If this relegates me to the abyss, then I say along with Keith Buckley, "... I'm going to Hell, and I'm taking the Renaissance with me!"

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Tricked into War?

A couple of posts back, I made the point that certain senators (Kerry, specifically) who are now claiming that Bush tricked Congress into declaring war on Iraq displayed far less self-righteous skepticism back in 2003 when the majority of Americans were in favor of going to war. I stopped short then, and I stop short now, of saying Kerry et al are merely flip-flopping to stay on the positive side of public opinion, but I think senators who voted to go to war need to accept at least a share of the blame for leading the country into what has become a long and bloody conflict.

Kevin Drum weighs in on this debate in a recent post, enumerating the ways in which the Bush Administration actively manipulated intelligence to make the case for war. Drum makes several good points and links to a TPM Café post that describes how the Bush administration suppressed the Senate’s ability to speak out in opposition to the war. I recommend reading the whole piece, but in case you don’t get around to it, I’ll cut to the punch line.
On October 1, 2002, Tenet produced a declassified NIE. But Graham and Durbin were outraged to find that it omitted the qualifications and countervailing evidence that had characterized the classified version and played up the claims that strengthened the administration's case for war. For instance, the intelligence report cited the much-disputed aluminum tubes as evidence that Saddam "remains intent on acquiring" nuclear weapons. And it claimed, "All intelligence experts agree that Iraq is seeking nuclear weapons and that these tubes could be used in a centrifuge enrichment program"--a blatant mischaracterization. Subsequently, the NIE allowed that "some" experts might disagree but insisted that "most" did not, never mentioning that the DOE's expert analysts had determined the tubes were not suitable for a nuclear weapons program. The NIE also said that Iraq had "begun renewed production of chemical warfare agents"--which the DIA report had left pointedly in doubt. Graham demanded that the CIA declassify dissenting portions.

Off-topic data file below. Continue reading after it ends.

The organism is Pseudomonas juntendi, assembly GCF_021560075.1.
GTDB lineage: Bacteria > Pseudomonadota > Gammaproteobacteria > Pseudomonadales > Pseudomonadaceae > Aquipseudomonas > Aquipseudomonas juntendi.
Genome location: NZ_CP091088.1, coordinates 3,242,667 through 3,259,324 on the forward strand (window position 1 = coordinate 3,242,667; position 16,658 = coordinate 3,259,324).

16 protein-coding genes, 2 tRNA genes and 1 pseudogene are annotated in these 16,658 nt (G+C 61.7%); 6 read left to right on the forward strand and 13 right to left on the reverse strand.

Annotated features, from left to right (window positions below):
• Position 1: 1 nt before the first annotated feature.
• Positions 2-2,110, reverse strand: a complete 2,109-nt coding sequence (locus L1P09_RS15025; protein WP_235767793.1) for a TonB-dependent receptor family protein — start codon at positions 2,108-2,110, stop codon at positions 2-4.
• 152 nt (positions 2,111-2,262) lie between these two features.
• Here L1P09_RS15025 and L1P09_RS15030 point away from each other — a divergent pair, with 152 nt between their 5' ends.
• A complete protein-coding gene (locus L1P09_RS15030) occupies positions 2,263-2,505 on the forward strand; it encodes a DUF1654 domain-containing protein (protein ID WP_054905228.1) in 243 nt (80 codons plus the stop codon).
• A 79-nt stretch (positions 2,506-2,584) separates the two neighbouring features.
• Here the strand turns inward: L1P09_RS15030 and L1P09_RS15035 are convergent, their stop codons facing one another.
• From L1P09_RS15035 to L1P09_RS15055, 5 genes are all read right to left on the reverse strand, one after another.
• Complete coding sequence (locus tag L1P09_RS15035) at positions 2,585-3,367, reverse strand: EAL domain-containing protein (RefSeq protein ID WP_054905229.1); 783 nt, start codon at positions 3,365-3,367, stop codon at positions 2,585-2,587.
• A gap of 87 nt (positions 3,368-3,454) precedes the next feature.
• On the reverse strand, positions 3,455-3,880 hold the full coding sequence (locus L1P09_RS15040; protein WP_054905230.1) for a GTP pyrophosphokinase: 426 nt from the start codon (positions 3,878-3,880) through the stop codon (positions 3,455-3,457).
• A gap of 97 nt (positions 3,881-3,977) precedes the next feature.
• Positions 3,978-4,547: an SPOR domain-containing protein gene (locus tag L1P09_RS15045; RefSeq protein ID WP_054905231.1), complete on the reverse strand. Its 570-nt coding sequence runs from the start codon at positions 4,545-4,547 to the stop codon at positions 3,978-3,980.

Do reports like these excuse the Senate for signing off on a war that was peddled under false pretenses? No, but they place an even greater share of the accountability for the war onto the Bush Administration.

--Matthew McCoy

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Pat Robertson Sticks His Foot in His Mouth . . . Again

I’m not sure which is harder to believe: that Pat Robertson continues to spout such offensively tasteless drivel, or that Americans continue tuning into the 700 Club to hear what the moron has to say. Weeks after calling for the assassination of Hugo Chavez, God’s self-appointed soldier has found a new target for his wrath.

Religious broadcaster Pat Robertson warned residents of a rural Pennsylvania town Thursday that disaster may strike there because they "voted God out of your city" by ousting school board members who favored teaching intelligent design.